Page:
“Exit Strategy” by Steve Hamilton

Exit StrategyIf fans of Steve Hamilton’s Alex McKnight series, about a good-guy cop-turned-P.I., were willing to cut his new protagonist, Nick Mason, a little slack—well, sure, he’s a hit man, but he has a moral code!—Exit Strategy will put that willingness to the test. In his second Mason thriller, Hamilton’s Chicago ex-con proves to be a savagely effective killing machine, having to go back on his personal vow to try to keep the casualties to a minimum. Exit Strategy runs up a sky-high body count as Mason goes about his deadly duties.

While the first book in the series, The Second Life of Nick Mason, had to roll out the backstory, Exit Strategy jumps right into the action (newcomers won’t be totally lost, but it helps to have read the previous novel to fully grasp what’s going on). Nick is out of prison thanks to the powerful Darius Cole, who sits behind bars but still manages to run a thriving Chicago criminal enterprise. Cole will be a free man if Mason can bump off the witnesses who are prepared to testify against him. All that’s standing in Nick’s way is a battalion of U.S. marshals sworn to protect the heavily-guarded men, along with a bloodthirsty Irish assassin who is on nobody’s side but his own.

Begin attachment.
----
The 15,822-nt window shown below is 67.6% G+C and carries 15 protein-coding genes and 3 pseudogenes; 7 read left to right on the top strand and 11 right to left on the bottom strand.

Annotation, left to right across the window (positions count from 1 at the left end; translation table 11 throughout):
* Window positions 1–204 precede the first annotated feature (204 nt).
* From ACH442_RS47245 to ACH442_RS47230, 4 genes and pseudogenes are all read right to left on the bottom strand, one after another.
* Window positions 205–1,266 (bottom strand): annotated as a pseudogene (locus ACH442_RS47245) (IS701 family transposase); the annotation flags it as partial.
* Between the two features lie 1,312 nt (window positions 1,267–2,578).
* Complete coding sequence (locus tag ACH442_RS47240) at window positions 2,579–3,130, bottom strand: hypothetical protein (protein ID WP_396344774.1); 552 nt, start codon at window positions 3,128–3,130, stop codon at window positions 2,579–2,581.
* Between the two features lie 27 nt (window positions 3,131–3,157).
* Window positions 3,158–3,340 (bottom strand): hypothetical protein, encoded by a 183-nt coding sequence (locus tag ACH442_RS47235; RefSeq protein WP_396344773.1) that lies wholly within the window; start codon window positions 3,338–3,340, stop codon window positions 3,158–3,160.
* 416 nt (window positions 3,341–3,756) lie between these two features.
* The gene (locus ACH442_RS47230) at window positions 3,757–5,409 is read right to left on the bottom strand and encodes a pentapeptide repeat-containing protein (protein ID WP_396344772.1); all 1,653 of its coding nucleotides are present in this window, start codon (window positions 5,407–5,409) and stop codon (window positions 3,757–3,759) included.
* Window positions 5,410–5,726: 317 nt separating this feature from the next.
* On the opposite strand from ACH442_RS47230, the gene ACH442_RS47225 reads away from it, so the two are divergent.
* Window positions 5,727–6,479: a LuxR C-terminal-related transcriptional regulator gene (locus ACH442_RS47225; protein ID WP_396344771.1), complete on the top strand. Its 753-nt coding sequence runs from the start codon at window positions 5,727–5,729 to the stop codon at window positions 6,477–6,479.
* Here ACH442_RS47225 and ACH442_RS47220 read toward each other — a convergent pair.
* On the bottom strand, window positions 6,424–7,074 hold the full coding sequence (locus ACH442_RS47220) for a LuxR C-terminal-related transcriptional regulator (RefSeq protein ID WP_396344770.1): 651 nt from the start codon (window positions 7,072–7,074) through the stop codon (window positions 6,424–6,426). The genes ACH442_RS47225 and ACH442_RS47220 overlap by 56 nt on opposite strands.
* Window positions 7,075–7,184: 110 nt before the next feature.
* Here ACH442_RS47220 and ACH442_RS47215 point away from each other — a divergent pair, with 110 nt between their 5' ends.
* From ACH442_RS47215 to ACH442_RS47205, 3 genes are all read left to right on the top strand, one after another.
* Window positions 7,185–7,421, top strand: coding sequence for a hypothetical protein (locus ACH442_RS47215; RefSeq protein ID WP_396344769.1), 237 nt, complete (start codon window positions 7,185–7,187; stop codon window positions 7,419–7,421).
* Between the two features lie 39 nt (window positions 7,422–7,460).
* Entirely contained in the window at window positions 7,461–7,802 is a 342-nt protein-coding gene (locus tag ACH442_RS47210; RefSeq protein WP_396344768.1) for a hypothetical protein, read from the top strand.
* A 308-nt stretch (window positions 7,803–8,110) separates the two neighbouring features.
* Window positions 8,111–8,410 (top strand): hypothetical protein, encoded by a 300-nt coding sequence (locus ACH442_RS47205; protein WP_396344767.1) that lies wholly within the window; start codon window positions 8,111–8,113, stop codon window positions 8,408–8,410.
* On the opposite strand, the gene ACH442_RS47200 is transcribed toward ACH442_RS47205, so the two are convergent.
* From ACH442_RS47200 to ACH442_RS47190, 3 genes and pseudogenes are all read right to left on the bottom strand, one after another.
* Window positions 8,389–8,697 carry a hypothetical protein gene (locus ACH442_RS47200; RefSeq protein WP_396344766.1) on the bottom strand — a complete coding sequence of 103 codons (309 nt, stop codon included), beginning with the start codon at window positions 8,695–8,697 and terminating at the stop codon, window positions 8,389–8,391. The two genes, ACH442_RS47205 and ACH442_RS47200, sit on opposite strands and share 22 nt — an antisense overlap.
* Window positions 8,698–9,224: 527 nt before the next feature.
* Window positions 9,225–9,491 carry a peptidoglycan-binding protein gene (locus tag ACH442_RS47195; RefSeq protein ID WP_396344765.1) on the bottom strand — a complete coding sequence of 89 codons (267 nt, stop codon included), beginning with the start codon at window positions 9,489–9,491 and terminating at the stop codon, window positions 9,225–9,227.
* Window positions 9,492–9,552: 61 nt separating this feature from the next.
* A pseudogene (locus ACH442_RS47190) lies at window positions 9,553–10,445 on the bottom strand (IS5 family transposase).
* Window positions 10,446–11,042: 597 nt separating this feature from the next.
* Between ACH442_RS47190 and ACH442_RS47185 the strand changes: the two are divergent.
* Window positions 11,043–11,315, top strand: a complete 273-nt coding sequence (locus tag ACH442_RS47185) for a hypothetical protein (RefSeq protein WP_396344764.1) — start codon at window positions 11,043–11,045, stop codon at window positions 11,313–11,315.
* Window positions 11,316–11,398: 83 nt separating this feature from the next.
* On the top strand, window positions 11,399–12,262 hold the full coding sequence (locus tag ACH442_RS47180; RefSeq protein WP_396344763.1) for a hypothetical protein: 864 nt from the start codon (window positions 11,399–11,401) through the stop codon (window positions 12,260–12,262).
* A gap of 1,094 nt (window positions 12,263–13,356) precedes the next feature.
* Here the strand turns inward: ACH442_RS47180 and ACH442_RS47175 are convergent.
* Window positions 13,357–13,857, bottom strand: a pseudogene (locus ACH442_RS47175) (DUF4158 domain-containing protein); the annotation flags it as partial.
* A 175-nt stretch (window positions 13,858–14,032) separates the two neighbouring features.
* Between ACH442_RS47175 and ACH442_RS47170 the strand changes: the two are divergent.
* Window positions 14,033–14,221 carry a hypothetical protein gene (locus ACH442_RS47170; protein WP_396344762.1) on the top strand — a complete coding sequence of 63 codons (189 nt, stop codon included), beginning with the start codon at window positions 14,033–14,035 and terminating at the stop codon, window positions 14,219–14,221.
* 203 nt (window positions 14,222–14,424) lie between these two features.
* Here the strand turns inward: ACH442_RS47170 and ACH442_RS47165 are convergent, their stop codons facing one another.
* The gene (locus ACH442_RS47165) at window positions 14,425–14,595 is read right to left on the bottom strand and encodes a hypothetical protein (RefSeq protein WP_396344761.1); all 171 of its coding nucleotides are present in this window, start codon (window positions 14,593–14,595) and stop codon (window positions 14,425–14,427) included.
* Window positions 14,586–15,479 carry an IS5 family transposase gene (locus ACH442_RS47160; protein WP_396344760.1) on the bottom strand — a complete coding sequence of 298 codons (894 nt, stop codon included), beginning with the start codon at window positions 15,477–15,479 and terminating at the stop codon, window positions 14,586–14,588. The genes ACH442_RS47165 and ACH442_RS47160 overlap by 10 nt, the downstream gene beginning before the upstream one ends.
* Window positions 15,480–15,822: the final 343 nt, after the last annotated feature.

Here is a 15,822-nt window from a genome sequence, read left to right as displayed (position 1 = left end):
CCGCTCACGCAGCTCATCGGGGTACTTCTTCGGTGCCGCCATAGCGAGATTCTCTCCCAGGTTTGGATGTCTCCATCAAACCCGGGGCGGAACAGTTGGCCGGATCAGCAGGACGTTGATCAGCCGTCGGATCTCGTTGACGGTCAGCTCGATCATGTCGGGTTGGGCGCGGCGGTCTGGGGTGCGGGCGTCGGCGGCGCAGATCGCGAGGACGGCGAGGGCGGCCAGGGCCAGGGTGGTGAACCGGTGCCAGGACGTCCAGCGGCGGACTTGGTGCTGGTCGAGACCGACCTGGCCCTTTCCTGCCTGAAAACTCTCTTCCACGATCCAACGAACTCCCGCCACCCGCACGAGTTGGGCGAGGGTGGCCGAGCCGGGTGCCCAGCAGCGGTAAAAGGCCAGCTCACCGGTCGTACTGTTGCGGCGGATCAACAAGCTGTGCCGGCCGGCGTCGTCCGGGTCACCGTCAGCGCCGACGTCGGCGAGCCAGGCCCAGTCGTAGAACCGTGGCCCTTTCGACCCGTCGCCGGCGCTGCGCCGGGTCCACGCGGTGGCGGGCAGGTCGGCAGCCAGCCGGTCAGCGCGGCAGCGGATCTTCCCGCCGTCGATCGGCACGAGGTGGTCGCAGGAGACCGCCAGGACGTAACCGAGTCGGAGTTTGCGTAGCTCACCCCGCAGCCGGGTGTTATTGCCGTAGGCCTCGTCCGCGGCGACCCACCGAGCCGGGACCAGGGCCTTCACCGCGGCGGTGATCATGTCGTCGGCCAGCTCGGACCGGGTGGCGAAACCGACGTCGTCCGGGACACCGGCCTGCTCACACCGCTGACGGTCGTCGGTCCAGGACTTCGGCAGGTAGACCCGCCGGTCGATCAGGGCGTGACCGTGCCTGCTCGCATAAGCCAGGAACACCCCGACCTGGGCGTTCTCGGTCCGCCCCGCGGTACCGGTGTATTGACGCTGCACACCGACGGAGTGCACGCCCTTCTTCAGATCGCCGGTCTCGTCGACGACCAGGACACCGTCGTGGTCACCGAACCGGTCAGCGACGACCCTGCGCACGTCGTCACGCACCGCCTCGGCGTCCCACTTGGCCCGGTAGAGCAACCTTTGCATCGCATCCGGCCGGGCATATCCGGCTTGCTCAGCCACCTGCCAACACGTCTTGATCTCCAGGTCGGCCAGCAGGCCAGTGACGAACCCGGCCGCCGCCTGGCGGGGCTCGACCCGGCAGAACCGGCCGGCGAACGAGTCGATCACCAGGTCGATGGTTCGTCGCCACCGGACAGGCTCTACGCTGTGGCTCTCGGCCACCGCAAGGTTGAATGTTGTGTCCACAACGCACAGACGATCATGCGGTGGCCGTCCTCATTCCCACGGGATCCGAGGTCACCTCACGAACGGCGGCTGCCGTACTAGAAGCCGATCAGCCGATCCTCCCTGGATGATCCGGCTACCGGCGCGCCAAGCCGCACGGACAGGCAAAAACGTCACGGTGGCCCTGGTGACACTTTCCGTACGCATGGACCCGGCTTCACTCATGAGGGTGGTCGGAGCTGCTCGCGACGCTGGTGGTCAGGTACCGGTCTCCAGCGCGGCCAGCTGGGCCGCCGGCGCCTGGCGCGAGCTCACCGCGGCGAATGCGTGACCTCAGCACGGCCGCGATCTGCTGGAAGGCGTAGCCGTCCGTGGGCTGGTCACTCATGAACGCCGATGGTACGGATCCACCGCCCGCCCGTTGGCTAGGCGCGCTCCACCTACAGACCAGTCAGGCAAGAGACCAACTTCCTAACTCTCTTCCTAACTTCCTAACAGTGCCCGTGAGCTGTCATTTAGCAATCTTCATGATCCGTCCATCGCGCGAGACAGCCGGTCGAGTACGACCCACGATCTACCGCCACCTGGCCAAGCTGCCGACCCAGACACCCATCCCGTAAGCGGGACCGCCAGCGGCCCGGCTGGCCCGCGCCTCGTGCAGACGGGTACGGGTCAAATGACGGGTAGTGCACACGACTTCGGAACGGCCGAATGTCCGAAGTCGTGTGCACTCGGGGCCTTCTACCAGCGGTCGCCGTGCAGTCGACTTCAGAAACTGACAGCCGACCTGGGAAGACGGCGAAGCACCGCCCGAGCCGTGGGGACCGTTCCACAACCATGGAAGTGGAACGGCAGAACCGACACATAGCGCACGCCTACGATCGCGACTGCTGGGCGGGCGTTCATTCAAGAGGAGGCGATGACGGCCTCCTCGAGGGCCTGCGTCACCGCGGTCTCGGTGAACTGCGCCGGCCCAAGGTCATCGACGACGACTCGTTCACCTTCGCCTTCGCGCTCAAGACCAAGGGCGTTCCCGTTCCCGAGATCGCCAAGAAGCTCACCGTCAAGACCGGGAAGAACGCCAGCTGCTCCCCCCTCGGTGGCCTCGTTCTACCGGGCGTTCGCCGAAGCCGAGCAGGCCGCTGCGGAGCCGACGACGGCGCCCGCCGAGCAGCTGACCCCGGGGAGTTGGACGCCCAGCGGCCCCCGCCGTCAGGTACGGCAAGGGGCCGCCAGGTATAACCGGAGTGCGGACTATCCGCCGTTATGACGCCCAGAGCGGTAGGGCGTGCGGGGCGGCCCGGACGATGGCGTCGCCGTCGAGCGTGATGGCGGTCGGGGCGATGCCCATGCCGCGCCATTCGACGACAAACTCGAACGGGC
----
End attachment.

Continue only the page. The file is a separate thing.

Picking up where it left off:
The reason Cole is able to exert so much power over Mason is because he has threatened to harm Nick’s ex-wife and beloved daughter if he ever steps out of line. In Exit Strategy, we learn that the ex’s new husband wants to move the family to Denver. Mason is sad that he will be so far away from his kid, but anyone reading this book will probably be rooting for the entire clan to pull up stakes to a remote part of Iceland, though Cole seems so omnipotent that one gets the sense that he could probably keep tabs on them even if they were living in a Mongolian yurt.

Like the first book, Exit Strategy is a pure adrenaline rush, almost impossible to put down once you’ve started it. But by the end, I found my feelings about Nick to be a lot less mixed than they were when I finished the earlier novel. He may not be a “bad guy” in the sense that he has evil motivations, but he definitely does bad things—terrible things—and genuinely good people suffer the consequences of his actions. Still, it’s clear that Hamilton is working at the height of his powers, and with Exit Strategy, he has written a novel as lean and ruthless as his antihero protagonist.

Note: Exit Strategy will be published on May 16, 2017. Thanks to Putnam and NetGalley for the review copy.


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